You can take a blood test for ALT (ALT, Alanine aminotransferase, alanine transaminase) at the nearest INVITRO medical office. The list of offices where biomaterial is accepted for laboratory testing is presented in the “Addresses” section.

Interpretation of test results contains information for the attending physician and is not a diagnosis. The information in this section should not be used for self-diagnosis or self-treatment. An accurate diagnosis is made by the doctor, using both the results of this examination and the necessary information from other sources: history, results of other examinations, etc.


Units of measure: U/l.

Reference values ​​

Floor Age AlAT level, U/l
Both < 5 days < 49
5 days – 6 months < 56
6 – 12 months < 54
1 – 3 years < 33
3 years – 6 years < 29
6 – 12 years old < 39
Male 12 – 17 years old < 27
> 17 years old < 41
Female 12 – 17 years old < 24
> 17 years old < 31

Explanation of indicators

The level of ALT depends on the age and sex of the patient. Minor deviations from the norm, as a rule, do not require drug therapy, and the recommendations associated with them, such as rational nutrition, avoidance of alcohol, etc. should be discussed with your doctor.

The AST/ALAT ratio (de Ritis ratio) is normally between 0.91 and 1.75.

What do low readings mean

A significant decrease in the level of ALT can be detected in severe liver damage, for example, in the terminal stage of liver cirrhosis, when the number of liver cells is significantly reduced.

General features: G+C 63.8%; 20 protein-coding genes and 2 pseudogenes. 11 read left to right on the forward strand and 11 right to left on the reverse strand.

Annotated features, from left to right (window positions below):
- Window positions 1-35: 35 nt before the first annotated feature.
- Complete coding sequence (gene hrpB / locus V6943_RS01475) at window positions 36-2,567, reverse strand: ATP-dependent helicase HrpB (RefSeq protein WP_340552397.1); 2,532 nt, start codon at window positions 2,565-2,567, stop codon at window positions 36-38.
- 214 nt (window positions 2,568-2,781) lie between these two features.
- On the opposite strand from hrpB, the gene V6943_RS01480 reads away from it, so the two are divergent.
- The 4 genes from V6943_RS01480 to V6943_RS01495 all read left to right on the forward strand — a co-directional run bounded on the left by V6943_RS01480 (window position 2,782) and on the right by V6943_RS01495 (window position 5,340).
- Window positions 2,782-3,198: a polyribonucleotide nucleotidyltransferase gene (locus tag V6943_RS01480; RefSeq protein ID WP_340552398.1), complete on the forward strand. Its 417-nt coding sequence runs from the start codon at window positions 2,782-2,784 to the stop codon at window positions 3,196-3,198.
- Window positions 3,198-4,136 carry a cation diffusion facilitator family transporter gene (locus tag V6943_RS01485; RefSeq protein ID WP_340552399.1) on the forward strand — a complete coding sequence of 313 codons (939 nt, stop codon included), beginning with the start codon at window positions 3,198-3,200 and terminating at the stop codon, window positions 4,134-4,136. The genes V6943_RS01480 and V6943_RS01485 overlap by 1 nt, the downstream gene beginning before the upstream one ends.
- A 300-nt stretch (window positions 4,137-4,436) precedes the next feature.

What do increased indicators mean

First of all, with an increase in ALT, liver problems should be suspected: fatty hepatosis, hepatitis of viral or toxic etiology, cirrhosis of the liver, liver cancer – primary or metastatic.

The degree of increase in ALT is usually associated with the extent or severity of liver damage, but cannot be considered as a determining factor for the prognosis of the disease. The maximum levels of ALT (and AST) – more than a hundred times higher than the norm, are observed in patients with acute viral and drug-induced hepatitis.

A significant increase in alanine aminotransferase can be observed in acute cholecystitis, cholelithiasis, and acute destructive pancreatitis. Another reason may be the use of hepatotoxic drugs that damage liver cells.

An increase in the level of ALT is detected with extensive injuries of the skeletal muscles, severe myositis and myodystrophy, frequent intramuscular injections.

A less significant increase in ALT is recorded in acute myocardial infarction and myocarditis.

Additional examination in case of deviation of the indicator from the norm

If a change (often an increase) in the level of ALT is detected, patients are consulted

general practitioners



, hepatologists, infectious disease specialists.

To clarify the diagnosis, in addition to ALT, other liver enzymes (AST, gamma-HT, alkaline phosphatase, bilirubin), clinical blood counts, and markers of viral hepatitis, primarily hepatitis B and hepatitis C, are usually examined.

An ultrasound examination of the abdominal organs is performed, according to indications – computed tomography (CT) with contrast.

If damage to the skeletal muscles is suspected, the CPK enzyme is additionally examined and a rheumatologist is consulted.

If a heart muscle disorder is suspected, a cardiologist should be consulted. Usually the doctor prescribes additional electrocardiography (ECG), echocardiography, blood test for CF-CF, troponin I.

O.P. The role of new reference values ​​of alanine aminotransferase in the diagnosis of various forms of non-alcoholic fatty liver disease in patients with metabolic syndrome. Journal of Biomedical Technologies № 1. 2015. P. 9-15.